What made Quest and the Sea of Cortez an Azamazing experience

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So, I have said a sad farewell to the Azamara Quest after a wonderful 12-day cruise to the Sea of Cortez that will remain long in the memory.
Not just for the occasional glimpses of whales and dolphins – I had hoped for more – and not only for the marathon excursion by train to the Mexico’s amazing Copper Canyon, which I wrote about a few days ago.
After the initial disappointments of Mazatlan and La Paz, we visited some lovely ports of call. Loreto – where Quest spent two days – is a real gem, and Cabo San Lucas at Baja California’s Land’s End has something for everyone.
Topiary archways cast welcome shade over Loreto’s principal pedestrian thoroughfare, and a recently-opened esplanade is a striking addition to the town’s seafront. Unlike most developments in Mexico, it actually looks complete.
The town is the site of the first European settlement on the Baja peninsula and a Jesuit Mission was opened in 1697. At a time when Las Californias stretched from Cabo all the way to Oregon, Loreto was the capital for 80 years.
Devastated by a hurricane in 1829, it enjoyed a brief flirtation with fame and celebrity in the 1940s and 50s when it attracted Hollywood stars, but a plan by the Mexican government to develop it as a major tourist destination has so far come to little.
Thank goodness. Cabo San Lucas – which has benefitted from Government backing, an airport, and the construction of countless condominiums, hotel resorts and spas, is a fun hang-out but some of us prefer peaceful solitude to the manic action of Senor Frog’s and $1-a-shot tequilas.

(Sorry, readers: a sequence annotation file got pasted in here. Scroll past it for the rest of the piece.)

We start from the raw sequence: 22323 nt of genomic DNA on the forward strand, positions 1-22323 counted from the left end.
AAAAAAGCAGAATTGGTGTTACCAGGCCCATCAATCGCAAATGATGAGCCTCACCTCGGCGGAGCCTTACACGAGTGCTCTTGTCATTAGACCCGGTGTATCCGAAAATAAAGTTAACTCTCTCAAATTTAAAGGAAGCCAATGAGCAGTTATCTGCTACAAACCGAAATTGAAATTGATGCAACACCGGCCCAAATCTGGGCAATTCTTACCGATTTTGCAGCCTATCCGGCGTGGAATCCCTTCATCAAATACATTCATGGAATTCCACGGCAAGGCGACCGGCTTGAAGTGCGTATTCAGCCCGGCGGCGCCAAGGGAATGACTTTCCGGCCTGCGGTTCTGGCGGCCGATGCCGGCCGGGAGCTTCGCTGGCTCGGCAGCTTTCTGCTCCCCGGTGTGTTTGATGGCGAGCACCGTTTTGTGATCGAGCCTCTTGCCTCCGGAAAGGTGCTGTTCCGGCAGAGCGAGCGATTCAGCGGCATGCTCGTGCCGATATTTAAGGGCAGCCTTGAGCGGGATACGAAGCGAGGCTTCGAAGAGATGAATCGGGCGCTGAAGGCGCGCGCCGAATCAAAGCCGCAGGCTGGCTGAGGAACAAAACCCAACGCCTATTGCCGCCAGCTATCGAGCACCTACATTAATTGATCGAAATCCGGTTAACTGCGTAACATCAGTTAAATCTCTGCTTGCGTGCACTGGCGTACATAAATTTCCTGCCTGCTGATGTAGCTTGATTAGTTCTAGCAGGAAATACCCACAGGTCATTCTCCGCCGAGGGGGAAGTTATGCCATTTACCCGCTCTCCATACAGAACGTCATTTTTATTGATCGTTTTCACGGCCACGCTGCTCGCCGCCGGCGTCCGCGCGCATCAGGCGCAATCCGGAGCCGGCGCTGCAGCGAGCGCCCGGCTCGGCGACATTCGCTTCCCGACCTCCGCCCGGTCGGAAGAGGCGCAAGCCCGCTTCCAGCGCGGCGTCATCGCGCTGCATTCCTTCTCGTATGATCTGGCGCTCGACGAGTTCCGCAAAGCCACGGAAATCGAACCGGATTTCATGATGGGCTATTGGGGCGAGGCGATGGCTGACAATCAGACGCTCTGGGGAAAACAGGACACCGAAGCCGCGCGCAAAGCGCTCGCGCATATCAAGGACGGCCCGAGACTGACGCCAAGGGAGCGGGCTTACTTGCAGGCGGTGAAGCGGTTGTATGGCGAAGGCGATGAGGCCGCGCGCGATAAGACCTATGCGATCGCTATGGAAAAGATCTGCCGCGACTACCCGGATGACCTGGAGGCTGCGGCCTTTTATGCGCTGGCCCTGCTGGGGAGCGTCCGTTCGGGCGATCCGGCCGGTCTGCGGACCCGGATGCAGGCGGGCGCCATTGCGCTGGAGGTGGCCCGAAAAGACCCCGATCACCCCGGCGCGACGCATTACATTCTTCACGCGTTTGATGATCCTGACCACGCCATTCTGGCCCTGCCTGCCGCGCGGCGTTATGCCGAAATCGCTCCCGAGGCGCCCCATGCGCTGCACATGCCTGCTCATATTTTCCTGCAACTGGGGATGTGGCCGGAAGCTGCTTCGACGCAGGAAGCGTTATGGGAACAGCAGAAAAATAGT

The real star of last week’s show was Azamara Quest herself, and her amazing crew.
For the ship we must pass a hearty vote of thanks to the long-defunct Renaissance Cruises, who built eight almost-identical 670-passenger vessels in short order and then promptly went bust.
The ships live on, thank goodness. As well as Azamara Journey and Quest (originally R6 and R7), Oceania Cruises has three and Princess two. The final one in the fleet, R8, is P&O’s Adonia, having also seen service as Minerva 2 and Royal Princess.
Despite being compact in size, the ships retain some of the grandeur of the so-called golden age of ocean liners. Screw your eyes up and squint, and the wrought iron balustrade of the Mosaic Café and the staircase down to the Deck 4 reception area could even pass for a miniature version of Cunard’s QM2.
OK, for a ship offering a luxury experience at somewhat less than the highest prices, the cabins and especially the bathrooms are on the compact side.
But there is ample public space, both indoors and on the open decks. For much of last week’s cruise the forward sun deck 11 was inexplicably almost deserted while chairs and loungers by the pool one level down were packed.
Food, in the Windows buffet and the Discoveries restaurant, was uniformly excellent; the two speciality dining venues, Prime C and Aqualina, were top class.
The crew were also out of the top drawer. Drawn from 40 nationalities, they worked together as a team and went out of their way to be helpful, considerate and friendly.
Following the trend of other luxury cruise brands, Azamara is all-inclusive when it comes to drinks – and that covers everything from bottled water to espresso coffees, to a beer at lunch and wine with dinner, plus basic cocktails and house spirits.
There’s a bewildering array of extra-cost drinks packages available for those who simply must have Grey Goose vodka, Laphroaig whisky and Remy Martin VSOP brandy, but most of those bottles stayed behind the bar, gathering dust, while everyone drank the regular stuff.
And, of course, we experienced one of Azamara’s trademark Azamazing evenings. The ship stayed in Cabo until almost midnight so we could travel a few miles from town to a grand beachside to watch an evening of myth and mystery, energetically put together and choreographed, and concluding with a breath-taking sequence of fire-juggling sequences.
As the show came to an end, with passengers in admiration of what to most had been a complete surprise, cruise director Russ Thomas Grieve asked for silence. We paused momentarily, only to be shocked again by a spectacular fireworks finale over the ocean.
What a night! And what an Azamazing cruise!

By | 2017-06-15T15:59:27+00:00 12 February 2014|Cruise Destinations, Cruise Ships|0 Comments

About the Author:

John Honeywell is a travel writer specialising in cruise ships and cruise travel. Winner of CLIA UK's Contribution to Cruise award 2017.

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